The variety of things to do in Kuala Lumpur means there’s something for all tastes.
Located 11 kilometres north of Kuala Lumpur is the breath-takingBatu Caves. This impressive limestone outcrop is home to three major caves, a series of smaller caves, and a brilliance of colourful and sacred Hindu statues and paintings. If you’re up for a steep 272-stair climb, you can reach Cathedral Cave and unbeatable skyline views of the city centre. If you’d rather stay close to base, you’ll be kept company by a large statue of the Hindu God at the entrance, as well as the curious monkeys that call this sacred place home. Batus Caves attracts thousands more tourists and worshippers during the Hindu Thaipusam festival, which is generally held at the end of January each year.
The Central Markets showcase the city’s artistic community with endless handicraft stalls and boutiques. You can pick up authentic local merchandise and other souvenirs at affordable prices, and you can enjoy Chinese culinary delights at the restaurants and foodcourt on the second floor of the building. The 120-year-old building has been redesigned over the years as a huge gifts emporium, but it still celebrates Kuala Lumpur’s history.
Reverred as the ‘Twin Jewels’ of Kuala Lumpur, the Petronas Towers stand an impressive 452 metres tall amongst the hustle of Kuala Lumpur’s city centre. The skyscrapers boast Islamic-inspired architecture, andthe Skybridge serves as an ingenious way to move from tower to tower without needing to go back down to ground level.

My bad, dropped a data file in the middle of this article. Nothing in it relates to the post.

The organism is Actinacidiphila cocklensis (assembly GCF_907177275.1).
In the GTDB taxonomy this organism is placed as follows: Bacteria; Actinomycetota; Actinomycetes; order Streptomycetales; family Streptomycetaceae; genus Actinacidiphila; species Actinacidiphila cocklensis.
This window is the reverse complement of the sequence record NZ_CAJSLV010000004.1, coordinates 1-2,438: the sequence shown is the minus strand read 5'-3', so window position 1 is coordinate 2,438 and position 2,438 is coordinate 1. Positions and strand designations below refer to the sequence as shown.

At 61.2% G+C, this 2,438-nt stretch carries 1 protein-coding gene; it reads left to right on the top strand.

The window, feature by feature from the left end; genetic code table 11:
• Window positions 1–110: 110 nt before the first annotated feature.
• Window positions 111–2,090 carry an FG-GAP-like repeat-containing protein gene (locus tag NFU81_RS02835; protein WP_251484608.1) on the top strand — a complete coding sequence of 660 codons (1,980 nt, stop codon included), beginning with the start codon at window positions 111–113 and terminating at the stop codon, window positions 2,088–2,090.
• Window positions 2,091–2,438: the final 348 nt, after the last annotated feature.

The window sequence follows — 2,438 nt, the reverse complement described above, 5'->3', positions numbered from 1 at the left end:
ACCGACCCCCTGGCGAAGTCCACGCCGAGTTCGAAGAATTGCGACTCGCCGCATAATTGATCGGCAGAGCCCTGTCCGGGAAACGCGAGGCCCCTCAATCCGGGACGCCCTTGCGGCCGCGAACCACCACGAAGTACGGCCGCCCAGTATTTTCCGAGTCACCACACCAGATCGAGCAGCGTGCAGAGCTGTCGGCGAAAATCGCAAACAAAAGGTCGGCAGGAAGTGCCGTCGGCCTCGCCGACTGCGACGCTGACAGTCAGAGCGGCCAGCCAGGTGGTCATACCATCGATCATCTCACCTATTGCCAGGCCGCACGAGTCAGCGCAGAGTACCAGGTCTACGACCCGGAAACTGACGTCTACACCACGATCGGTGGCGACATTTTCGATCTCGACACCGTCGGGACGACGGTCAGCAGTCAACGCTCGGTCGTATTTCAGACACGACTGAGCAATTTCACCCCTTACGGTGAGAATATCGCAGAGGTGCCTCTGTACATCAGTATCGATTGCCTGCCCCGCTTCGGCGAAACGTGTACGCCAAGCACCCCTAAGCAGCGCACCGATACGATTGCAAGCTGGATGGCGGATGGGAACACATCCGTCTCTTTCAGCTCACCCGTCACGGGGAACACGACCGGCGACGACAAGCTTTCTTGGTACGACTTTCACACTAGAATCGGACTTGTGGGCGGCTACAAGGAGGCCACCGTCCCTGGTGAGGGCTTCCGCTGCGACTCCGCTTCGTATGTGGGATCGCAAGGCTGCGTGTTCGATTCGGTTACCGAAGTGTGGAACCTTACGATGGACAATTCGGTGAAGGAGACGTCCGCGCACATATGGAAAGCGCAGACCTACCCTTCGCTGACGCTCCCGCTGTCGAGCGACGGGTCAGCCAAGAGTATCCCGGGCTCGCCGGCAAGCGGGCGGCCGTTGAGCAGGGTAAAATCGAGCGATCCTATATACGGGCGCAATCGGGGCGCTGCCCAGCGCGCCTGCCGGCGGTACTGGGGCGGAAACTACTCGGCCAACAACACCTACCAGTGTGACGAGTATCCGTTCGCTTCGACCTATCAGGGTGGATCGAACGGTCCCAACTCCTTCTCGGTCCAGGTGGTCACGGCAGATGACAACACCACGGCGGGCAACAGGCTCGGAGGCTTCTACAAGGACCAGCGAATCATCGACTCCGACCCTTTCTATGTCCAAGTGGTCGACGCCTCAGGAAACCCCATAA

If you’re after a place to relax and take some nature shots,Kuala Lumpur’s Lake Gardens is the place to go. Just as its name suggests, Lake Gardens is a lush getaway peppered with manicured and colourfulgardens around the lake. It spans over 227 acres and is home to two manmade lakes and a variety of gardens – with each garden having a specific theme. Flower-lovers will be in their element in Orchid Garden, where there is over 800 species of orchids, while the Hibiscus Garden pays hommage to Kuala Lumpur’s national flower. Other incredible parks include Butterfly Park, Deer Park, and Bird Park, which is home to more than 3,000 birds.
Built in 1928, the Royal King’s Palace is completely fenced-off and is protected by two guard posts. While you can’t enter the palace, its intricate details and beautiful architecture make it an incredible sight from a distance. Don’t worry if you don’t catch a glimpse of the Malaysian King –you can tell if he’s home if the flags fly at full mast. If they’re folded away, that means you’ve missed him entirely.